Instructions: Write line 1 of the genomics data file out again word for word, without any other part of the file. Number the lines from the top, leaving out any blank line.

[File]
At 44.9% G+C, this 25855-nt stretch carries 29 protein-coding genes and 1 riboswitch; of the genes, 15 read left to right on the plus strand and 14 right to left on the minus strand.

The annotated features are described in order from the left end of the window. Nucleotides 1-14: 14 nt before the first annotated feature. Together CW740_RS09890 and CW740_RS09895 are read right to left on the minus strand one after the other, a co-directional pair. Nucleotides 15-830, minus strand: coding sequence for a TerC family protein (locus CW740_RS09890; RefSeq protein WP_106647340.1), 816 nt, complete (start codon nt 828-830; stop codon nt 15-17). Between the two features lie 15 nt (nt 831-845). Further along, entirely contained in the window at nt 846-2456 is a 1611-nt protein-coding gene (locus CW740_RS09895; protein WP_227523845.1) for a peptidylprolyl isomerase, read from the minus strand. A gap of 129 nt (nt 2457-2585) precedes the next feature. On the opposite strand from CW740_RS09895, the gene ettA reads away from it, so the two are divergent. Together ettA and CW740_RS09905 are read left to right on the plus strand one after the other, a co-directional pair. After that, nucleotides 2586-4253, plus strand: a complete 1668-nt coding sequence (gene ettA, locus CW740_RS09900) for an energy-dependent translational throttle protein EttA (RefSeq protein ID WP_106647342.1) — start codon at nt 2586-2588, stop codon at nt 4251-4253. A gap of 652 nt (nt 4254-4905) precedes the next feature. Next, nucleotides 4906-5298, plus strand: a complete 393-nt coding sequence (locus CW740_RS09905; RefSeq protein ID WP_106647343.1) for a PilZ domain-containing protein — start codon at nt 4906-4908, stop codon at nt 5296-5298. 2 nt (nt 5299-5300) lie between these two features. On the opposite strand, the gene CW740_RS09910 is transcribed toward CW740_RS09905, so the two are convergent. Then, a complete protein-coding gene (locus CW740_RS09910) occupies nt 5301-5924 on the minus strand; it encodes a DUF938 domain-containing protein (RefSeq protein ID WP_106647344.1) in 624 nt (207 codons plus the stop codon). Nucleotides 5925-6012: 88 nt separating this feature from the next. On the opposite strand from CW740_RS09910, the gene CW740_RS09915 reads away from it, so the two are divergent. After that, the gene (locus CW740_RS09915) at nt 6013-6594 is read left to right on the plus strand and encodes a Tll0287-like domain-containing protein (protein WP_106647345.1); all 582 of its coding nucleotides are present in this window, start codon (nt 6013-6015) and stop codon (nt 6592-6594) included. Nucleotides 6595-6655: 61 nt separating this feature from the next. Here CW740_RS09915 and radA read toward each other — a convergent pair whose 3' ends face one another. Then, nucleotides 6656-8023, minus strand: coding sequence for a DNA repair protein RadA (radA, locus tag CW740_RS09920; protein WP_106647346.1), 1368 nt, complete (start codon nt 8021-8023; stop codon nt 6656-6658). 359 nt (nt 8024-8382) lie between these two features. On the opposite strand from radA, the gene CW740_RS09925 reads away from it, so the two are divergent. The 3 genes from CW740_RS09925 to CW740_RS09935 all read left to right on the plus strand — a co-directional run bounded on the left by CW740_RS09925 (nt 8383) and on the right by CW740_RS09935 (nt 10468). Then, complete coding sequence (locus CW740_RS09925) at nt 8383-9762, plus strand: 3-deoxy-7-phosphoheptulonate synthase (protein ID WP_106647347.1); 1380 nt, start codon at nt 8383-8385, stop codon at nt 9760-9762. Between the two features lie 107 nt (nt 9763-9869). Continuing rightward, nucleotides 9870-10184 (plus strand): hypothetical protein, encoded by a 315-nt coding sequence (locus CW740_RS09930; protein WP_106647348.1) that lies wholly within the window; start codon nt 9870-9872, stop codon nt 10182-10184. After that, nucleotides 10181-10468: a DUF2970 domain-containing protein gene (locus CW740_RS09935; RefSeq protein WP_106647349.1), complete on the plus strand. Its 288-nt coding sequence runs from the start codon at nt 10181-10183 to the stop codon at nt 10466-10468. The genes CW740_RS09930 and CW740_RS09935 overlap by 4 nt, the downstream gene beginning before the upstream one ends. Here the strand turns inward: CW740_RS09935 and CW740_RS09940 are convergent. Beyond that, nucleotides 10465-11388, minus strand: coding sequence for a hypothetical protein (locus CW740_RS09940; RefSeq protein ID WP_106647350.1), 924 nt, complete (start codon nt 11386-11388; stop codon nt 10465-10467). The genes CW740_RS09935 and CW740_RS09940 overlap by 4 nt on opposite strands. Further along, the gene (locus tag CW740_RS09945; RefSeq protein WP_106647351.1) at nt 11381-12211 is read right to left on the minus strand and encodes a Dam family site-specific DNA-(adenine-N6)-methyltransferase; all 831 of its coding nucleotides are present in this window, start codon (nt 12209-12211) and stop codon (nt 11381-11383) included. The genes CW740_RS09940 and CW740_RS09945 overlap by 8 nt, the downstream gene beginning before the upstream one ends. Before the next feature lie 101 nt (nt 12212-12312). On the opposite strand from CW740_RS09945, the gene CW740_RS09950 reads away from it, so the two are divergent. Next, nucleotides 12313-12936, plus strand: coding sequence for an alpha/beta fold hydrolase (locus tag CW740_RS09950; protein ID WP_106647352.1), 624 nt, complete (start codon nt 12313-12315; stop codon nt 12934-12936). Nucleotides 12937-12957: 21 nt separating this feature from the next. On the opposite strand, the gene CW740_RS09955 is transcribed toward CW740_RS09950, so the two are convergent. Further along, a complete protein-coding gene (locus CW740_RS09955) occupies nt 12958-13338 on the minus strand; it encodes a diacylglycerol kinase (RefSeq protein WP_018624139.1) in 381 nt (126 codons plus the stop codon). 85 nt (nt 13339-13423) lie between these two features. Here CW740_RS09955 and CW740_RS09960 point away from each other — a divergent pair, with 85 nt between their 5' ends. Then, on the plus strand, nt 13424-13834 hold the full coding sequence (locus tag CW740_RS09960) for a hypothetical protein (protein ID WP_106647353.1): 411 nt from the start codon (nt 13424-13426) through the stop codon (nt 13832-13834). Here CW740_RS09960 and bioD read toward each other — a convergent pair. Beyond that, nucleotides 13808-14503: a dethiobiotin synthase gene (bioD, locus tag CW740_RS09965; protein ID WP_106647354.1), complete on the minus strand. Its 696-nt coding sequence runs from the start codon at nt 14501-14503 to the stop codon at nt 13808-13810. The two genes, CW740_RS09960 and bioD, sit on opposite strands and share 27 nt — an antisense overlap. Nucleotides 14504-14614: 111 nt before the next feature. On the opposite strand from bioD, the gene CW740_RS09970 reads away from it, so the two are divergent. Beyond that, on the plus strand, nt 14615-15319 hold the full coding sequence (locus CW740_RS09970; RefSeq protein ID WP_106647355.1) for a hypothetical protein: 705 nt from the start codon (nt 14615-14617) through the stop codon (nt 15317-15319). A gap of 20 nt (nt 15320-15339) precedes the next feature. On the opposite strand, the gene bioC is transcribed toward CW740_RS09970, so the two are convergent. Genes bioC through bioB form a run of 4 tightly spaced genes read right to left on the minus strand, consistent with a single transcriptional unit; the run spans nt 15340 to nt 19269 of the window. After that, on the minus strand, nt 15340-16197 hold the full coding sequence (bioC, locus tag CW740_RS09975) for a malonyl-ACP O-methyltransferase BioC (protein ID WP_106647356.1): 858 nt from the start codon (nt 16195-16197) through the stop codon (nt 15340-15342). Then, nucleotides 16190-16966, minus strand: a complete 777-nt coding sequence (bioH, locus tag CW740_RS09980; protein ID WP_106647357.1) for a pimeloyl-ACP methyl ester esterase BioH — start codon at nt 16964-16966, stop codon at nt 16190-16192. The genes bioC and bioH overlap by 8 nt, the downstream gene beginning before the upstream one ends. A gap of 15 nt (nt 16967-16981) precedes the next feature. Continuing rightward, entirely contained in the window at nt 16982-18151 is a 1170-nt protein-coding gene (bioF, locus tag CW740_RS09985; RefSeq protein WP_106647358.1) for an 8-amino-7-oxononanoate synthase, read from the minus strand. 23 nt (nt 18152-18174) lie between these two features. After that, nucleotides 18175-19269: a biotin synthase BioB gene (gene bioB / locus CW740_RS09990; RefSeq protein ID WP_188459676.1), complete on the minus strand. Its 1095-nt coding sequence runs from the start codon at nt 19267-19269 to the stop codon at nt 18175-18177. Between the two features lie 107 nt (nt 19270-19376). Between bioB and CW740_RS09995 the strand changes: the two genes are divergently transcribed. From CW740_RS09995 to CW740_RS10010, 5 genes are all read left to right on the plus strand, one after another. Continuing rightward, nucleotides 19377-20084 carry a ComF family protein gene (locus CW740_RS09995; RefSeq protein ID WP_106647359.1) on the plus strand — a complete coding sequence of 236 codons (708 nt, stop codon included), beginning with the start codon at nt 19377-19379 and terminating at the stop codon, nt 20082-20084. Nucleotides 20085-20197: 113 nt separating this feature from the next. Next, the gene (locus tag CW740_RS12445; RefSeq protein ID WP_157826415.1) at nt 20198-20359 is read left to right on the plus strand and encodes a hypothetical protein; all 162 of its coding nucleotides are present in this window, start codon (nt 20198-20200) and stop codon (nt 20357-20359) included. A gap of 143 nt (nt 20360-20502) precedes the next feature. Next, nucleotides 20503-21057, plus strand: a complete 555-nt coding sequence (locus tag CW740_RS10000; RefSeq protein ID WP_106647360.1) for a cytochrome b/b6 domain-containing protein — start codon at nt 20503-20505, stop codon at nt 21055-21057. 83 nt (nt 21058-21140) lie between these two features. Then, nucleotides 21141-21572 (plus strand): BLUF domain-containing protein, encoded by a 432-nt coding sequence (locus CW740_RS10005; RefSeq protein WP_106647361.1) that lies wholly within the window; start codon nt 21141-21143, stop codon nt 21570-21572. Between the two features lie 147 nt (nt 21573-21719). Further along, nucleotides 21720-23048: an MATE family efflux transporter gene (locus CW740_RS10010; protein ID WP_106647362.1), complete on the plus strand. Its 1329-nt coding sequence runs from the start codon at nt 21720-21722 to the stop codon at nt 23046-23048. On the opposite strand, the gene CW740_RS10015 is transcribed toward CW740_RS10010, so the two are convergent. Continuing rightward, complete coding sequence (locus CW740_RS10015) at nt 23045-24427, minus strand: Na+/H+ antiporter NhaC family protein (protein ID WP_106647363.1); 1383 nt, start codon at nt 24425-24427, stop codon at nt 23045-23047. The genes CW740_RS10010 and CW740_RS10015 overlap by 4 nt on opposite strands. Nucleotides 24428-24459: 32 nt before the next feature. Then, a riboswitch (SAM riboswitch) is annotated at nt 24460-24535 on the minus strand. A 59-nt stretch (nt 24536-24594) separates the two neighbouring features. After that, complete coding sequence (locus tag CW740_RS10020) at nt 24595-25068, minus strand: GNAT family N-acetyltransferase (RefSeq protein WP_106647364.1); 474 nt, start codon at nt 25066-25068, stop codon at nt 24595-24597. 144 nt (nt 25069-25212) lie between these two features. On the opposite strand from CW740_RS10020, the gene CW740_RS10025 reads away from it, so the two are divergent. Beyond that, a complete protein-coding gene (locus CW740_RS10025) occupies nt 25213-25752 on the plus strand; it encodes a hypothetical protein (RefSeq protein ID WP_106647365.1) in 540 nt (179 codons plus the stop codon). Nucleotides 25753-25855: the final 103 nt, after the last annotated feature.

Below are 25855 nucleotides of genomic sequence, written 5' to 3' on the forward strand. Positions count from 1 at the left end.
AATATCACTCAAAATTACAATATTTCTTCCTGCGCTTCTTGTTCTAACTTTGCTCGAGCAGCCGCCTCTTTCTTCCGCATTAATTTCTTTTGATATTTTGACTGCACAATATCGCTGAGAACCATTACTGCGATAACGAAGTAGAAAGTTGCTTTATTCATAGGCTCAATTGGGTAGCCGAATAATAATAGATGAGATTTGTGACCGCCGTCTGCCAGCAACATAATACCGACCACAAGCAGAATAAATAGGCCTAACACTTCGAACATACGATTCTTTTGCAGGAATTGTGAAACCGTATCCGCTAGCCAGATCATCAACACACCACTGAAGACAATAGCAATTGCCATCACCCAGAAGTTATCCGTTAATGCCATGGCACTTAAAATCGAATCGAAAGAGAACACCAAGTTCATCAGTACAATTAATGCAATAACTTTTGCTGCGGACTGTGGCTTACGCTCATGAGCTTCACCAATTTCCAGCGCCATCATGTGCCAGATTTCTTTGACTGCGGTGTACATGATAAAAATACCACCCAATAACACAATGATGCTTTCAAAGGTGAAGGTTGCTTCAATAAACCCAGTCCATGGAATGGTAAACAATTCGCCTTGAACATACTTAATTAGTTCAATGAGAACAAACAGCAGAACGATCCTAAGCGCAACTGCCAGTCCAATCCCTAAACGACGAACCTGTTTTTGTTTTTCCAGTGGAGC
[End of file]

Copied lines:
At 44.9% G+C, this 25855-nt stretch carries 29 protein-coding genes and 1 riboswitch; of the genes, 15 read left to right on the plus strand and 14 right to left on the minus strand.